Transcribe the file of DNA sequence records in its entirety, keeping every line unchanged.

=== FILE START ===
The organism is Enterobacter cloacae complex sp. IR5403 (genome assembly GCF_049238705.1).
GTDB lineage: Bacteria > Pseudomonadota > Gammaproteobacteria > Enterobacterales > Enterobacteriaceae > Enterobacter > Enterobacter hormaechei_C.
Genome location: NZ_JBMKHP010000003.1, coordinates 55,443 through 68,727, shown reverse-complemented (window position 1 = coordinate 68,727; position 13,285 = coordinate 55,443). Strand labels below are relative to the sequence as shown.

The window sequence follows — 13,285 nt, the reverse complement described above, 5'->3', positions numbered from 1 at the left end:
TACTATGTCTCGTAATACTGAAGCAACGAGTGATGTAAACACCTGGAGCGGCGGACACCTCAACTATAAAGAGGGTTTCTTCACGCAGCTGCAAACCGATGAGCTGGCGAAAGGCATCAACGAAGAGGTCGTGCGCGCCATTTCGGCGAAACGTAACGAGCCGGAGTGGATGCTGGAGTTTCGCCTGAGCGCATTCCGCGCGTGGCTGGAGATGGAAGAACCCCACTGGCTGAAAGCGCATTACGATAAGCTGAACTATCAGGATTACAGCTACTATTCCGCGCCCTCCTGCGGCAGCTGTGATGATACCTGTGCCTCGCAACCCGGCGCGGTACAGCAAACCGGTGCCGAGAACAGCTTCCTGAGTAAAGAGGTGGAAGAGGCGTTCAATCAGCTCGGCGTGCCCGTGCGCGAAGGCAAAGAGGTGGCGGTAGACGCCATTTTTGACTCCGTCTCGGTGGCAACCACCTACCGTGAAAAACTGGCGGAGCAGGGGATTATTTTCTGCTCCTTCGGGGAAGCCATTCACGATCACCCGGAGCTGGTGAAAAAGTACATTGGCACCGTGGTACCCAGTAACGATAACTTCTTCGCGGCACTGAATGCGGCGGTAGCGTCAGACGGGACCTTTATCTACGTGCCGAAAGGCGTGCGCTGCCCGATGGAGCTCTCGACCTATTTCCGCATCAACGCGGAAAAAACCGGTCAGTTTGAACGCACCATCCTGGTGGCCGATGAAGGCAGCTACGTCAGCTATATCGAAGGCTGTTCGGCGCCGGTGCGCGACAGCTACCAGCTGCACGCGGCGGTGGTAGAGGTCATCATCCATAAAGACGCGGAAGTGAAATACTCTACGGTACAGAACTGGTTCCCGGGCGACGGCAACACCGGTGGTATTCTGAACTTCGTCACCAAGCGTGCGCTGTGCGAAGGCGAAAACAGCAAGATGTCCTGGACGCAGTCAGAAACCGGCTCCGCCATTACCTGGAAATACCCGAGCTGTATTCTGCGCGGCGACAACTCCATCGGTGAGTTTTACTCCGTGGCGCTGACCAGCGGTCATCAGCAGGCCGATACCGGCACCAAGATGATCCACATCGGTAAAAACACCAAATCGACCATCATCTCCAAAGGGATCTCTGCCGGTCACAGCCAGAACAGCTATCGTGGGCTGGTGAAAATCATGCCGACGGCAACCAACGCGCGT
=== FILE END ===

The organism is Enterobacter cloacae complex sp. IR5403 (genome assembly GCF_049238705.1).
GTDB lineage: Bacteria > Pseudomonadota > Gammaproteobacteria > Enterobacterales > Enterobacteriaceae > Enterobacter > Enterobacter hormaechei_C.
Genome location: NZ_JBMKHP010000003.1, coordinates 55,443 through 68,727, shown reverse-complemented (window position 1 = coordinate 68,727; position 13,285 = coordinate 55,443). Strand labels below are relative to the sequence as shown.

The window sequence follows — 13,285 nt, the reverse complement described above, 5'->3', positions numbered from 1 at the left end:
TACTATGTCTCGTAATACTGAAGCAACGAGTGATGTAAACACCTGGAGCGGCGGACACCTCAACTATAAAGAGGGTTTCTTCACGCAGCTGCAAACCGATGAGCTGGCGAAAGGCATCAACGAAGAGGTCGTGCGCGCCATTTCGGCGAAACGTAACGAGCCGGAGTGGATGCTGGAGTTTCGCCTGAGCGCATTCCGCGCGTGGCTGGAGATGGAAGAACCCCACTGGCTGAAAGCGCATTACGATAAGCTGAACTATCAGGATTACAGCTACTATTCCGCGCCCTCCTGCGGCAGCTGTGATGATACCTGTGCCTCGCAACCCGGCGCGGTACAGCAAACCGGTGCCGAGAACAGCTTCCTGAGTAAAGAGGTGGAAGAGGCGTTCAATCAGCTCGGCGTGCCCGTGCGCGAAGGCAAAGAGGTGGCGGTAGACGCCATTTTTGACTCCGTCTCGGTGGCAACCACCTACCGTGAAAAACTGGCGGAGCAGGGGATTATTTTCTGCTCCTTCGGGGAAGCCATTCACGATCACCCGGAGCTGGTGAAAAAGTACATTGGCACCGTGGTACCCAGTAACGATAACTTCTTCGCGGCACTGAATGCGGCGGTAGCGTCAGACGGGACCTTTATCTACGTGCCGAAAGGCGTGCGCTGCCCGATGGAGCTCTCGACCTATTTCCGCATCAACGCGGAAAAAACCGGTCAGTTTGAACGCACCATCCTGGTGGCCGATGAAGGCAGCTACGTCAGCTATATCGAAGGCTGTTCGGCGCCGGTGCGCGACAGCTACCAGCTGCACGCGGCGGTGGTAGAGGTCATCATCCATAAAGACGCGGAAGTGAAATACTCTACGGTACAGAACTGGTTCCCGGGCGACGGCAACACCGGTGGTATTCTGAACTTCGTCACCAAGCGTGCGCTGTGCGAAGGCGAAAACAGCAAGATGTCCTGGACGCAGTCAGAAACCGGCTCCGCCATTACCTGGAAATACCCGAGCTGTATTCTGCGCGGCGACAACTCCATCGGTGAGTTTTACTCCGTGGCGCTGACCAGCGGTCATCAGCAGGCCGATACCGGCACCAAGATGATCCACATCGGTAAAAACACCAAATCGACCATCATCTCCAAAGGGATCTCTGCCGGTCACAGCCAGAACAGCTATCGTGGGCTGGTGAAAATCATGCCGACGGCAACCAACGCGCGT